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Polunin celebrates World Ballet Day with "Rasputin" streaming

48 streaming of the production starring Sergei Polunin as the ’black monk’

By Maria Luisa Buzzi 29/10/2020
Polunin celebrates World Ballet Day with  "Rasputin" streaming
Sergei Polunin and Elena Ilinykh i "Rasputin" (ph.Luca Vantusso)

Sergei Polunin takes part to the 2020 World Ballet Day celebrations offering a 48 hour streaming of Rasputin, the ballet created last year by Japanese choreographer Yuka Oishi for Polunin Ink productions.

The performance was filmed in London where it was premiered in May 2019 at the Palladium Theatre. Danza&Danza International editor-in-chief Maria Luisa Buzzi reported from there and here it is her review of the show.

We recall that you can attend to Rasputin performance on Sergei Polunin social pages Facebook and Youtube till October 30. Enjoy! 

 

LONDON "So long as I live the Imperial family will also live; when I die they also will perish”. Grigori Rasputin’s terrible prophecy about the Romanovs - which came true, as the history books attest – seals the success of the triumphant new show produced and performed Sergei Polunin. He presented his Rasputin to a packed Palladium Theatre in a European premiere at the start of June. Choreography and dramaturgy were entrusted to Yuka Oishi (who trained under John Neumeier in Hamburg and created Sacré for Polunin) who proved to possess a more solid ability to conceive a linear plot and transform the original idea into movement than in the past. In a show that lasts little more than an hour and stars just five (sensational) dancers, Oishi manages to recount the salient aspects of the adventure that the “mad monk”, as his detractors called him, had at the court of Nicholas II. From the unconditional trust that Tsarina Aleksandra places in the miracle-worker after little Alexei’s recovery from haemophilia, to Prince Felix Yusupov’s plot to get rid of him - and with whom an ambiguous relationship is alluded to -, up to his perilous and legendary death that, indeed, coincides with the fall of the Empire. Supporting Oishi in this dance/drama with hints of melodrama is the profound soundtrack provided by young artist Kirill Richter, star of Russian minimalist music, which wavers in the same way as the events told, suspended and rich in its orchestration. While the music is a pleasure to the ears, the eyes have the beauty of the impressive scenery and sumptuous costumes as well as the elegant lighting design (by Konstantin Binkin) to feast on. The set created by Otto Bubenicek is a black and white chessboard with pawns of Tsarevich height - red on the back, the side shown to serve as a dramatic climax - symbol of intrigue, games, manipulation and opposing factions but also of the human soul. Is Rasputin a saviour or a cunning manipulator? Is he black or white? Judgement remains suspended. Certainly his resistance to death appears to be a sign of his destiny, immortalising him amount the good prophesiers. The aristocratic and sumptuous costumes designed by Ulyana Sergeenko, Russian couturier who has reached the Olympus of high fashion, are also varying combinations of black and white – including precious velvets and brilliant white caftans – with the only touch of red (scarf and stilettoes) reserved for the traitor Yosupov and blush pink for the tsarina’s dress in her joyful moments.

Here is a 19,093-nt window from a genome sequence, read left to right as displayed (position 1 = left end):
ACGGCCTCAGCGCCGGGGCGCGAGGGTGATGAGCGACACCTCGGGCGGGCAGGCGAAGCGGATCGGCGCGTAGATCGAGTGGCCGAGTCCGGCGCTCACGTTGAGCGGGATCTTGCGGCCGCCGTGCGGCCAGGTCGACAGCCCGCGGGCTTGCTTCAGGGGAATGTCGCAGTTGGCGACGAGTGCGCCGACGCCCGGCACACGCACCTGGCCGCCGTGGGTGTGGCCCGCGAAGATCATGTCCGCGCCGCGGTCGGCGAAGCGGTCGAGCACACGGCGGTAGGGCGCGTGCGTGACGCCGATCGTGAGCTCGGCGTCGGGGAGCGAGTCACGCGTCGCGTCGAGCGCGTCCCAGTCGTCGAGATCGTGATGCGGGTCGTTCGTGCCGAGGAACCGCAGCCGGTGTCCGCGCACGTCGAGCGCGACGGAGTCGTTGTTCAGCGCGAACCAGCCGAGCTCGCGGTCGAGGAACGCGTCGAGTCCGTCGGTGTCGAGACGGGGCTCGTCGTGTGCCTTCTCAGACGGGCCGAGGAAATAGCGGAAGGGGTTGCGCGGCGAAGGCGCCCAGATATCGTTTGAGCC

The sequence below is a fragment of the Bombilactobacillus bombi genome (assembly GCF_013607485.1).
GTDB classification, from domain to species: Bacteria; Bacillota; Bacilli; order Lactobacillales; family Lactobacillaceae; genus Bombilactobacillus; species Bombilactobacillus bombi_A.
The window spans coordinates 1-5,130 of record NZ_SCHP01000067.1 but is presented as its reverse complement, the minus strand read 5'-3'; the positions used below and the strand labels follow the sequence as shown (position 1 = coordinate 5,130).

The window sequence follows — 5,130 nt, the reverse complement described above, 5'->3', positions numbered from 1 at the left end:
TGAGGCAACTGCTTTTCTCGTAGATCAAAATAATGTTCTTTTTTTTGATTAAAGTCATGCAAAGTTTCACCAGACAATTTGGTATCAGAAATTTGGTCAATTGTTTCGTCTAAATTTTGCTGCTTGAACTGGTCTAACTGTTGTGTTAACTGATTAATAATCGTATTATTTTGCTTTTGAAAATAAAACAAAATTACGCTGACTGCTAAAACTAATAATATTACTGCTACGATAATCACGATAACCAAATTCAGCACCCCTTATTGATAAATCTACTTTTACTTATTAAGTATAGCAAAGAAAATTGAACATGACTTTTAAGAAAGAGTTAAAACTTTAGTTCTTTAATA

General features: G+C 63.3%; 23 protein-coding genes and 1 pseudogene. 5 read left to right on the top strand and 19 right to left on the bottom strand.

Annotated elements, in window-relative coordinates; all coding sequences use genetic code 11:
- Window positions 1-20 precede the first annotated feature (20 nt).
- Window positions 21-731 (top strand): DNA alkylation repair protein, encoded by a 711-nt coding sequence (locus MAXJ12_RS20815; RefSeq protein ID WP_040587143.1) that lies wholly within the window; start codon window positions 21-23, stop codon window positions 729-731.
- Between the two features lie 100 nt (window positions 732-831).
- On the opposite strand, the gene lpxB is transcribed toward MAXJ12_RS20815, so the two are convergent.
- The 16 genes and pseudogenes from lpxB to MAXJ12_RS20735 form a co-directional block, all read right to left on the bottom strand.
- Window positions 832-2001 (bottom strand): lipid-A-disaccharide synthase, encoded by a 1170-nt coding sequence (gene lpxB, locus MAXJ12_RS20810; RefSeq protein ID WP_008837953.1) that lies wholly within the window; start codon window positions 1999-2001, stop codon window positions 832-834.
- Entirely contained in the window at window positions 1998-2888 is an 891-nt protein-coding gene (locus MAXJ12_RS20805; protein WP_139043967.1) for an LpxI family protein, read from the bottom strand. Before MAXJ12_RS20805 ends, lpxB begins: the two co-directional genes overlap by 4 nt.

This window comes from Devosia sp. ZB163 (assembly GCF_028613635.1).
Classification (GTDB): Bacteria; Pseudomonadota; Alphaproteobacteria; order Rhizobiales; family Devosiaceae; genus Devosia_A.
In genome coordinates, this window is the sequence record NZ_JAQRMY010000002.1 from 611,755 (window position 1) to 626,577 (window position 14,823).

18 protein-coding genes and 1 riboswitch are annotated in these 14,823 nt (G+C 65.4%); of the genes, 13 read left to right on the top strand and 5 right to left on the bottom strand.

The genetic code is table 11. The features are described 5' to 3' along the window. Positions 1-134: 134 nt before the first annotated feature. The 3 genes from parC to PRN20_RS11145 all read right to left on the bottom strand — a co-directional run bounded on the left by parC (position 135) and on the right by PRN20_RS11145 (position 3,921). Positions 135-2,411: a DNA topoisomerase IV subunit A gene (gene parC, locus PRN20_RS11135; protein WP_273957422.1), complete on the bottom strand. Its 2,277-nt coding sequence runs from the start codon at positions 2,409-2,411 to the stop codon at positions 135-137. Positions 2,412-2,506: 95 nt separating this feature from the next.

Then we come to the performers, exceptional conveyors of the drama. Polunin (Rasputin) and Johan Kobborg (Yusupov), antagonists on stage, are literally transformed. Polunin is possessed, his face transfigured in the scene of the repeated assassinations, and in a constant change throughout the performance. The final solo is memorable, as is the duet with Kobborg, which acts as a prelude to the latter’s revenge. For his part, Kobborg offers meticulous detail, vibrating in the smallest movements in a show of his inner rage and desire for revenge. Little Alexei (fifteen-year-old Serbian Dore Kalenic) makes his mark, ably transforming from sickly heir to hyper-protected successor and carefree child oblivious of his imminent misfortune. Tzar Nicholas II is played by a stern and intense Alexey Lyubimov - Principal of the Stanislavsky and Neumeier’s preferred performer for productions staged with the Muscovite company - while Tsarina Aleksandra is played by Olympic ice dancing champion Elena Ilinykh, perfectly at ease on stage without her skates, who is convincing within the limits of her different technical preparation. Rasputin has a plot, suspense, emotion and beautiful dance. The audience comes away bewitched. 

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